TOKYO – What if just brushing your clothes against your skin was so uncomfortable that it hurt? What if you couldn’t enjoy a good meal because the tastes and smells of the food overwhelmed your senses? This is the world that 15-year-old Jiei Kato has lived in since he was little.
But at the age of 12, the now grade 1 high school student in the town of Narashino, Chiba Prefecture, near Tokyo, turned his experiences with “hyperesthesia” into a business connecting those suffering from the disease. same disease. Through these efforts, Kato aims to create a society where everyone can realize their full potential.
Kato also launched a crowdfunding campaign (https://camp-fire.jp/projects/view/428761ï¼ to set up a line of clothing suitable for hypersensitivity that he developed himself. The Mainichi Shimbun spoke with the young president of the company about his efforts.
The high school student started Crystalroad Inc. in 2018 with his mother Satomi, now 46, when he was in his first year of middle school. The two began to offer support to parents and children looking to start businesses together, like them, but the business failed to take off. Kato’s father, an employee of a company, said: “In the course of your job you may have to deal with the adverse circumstances you are facing.” In January 2020, Kato founded Kabin Lab, an organization under Crystalroad that distributes information about hyperesthesia and develops products for people with the condition.
According to the website of the Department of Health, Labor and Welfare and other sources, hyperesthesia refers to a state of heightened sensitivity of the senses, including sight, hearing, touch, taste. and smell.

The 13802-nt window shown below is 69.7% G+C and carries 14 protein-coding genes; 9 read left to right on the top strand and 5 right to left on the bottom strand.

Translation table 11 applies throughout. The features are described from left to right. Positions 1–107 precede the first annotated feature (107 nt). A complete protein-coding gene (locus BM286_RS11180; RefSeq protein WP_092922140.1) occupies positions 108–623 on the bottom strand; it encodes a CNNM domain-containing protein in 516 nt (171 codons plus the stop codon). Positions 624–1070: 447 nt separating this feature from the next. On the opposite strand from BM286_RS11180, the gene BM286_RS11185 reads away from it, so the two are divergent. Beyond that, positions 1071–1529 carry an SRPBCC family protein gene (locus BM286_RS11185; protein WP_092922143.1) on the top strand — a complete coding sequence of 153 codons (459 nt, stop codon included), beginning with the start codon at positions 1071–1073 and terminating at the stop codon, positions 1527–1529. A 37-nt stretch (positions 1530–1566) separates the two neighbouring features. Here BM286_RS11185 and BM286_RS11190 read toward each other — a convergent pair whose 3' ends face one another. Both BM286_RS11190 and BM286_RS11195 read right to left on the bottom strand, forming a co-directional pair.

âAs a kid, I thought everyone put up with the pain of wearing clothes,â said Kato, who only wears a sleeveless undershirt and underwear at home all year round. âI try to choose underwear that hurts as little as possible and is comfortable to wear,â he said. He added that he had so many underwear his mother bought him but couldn’t tolerate them filling an entire cardboard box.
Hyperesthesia also limits Kato’s food choices. His favorite meal is rice and miso soup, and he eats shabu-shabu, or thinly sliced ââmeat cooked in broth, five times a week. He says he can eat “karaage” fried chicken, depending on the parts used. But all this is not due to extreme rigor. Kato said, “The smells and flavors of the food are unbearable, and I just can’t eat things.”
Lunchtime during his elementary school years was also a puzzle. He found out from his friend’s brother that there was a private high school that allowed students to bring their own lunch and passed the entrance exam. Although the problem with his own breakfasts had been resolved, he still suffered from the smell of his classmates’ meals. He also found the high-pitched voices of the students unbearable and was tormented by his tight-fitting uniform.
He confided in his school nurse during his freshman year of college, and was told he might have hyperaesthesia. Reflecting on the time, Kato said that when he researched the condition after returning home, the symptoms matched his situation precisely and “right away it all fell into place.”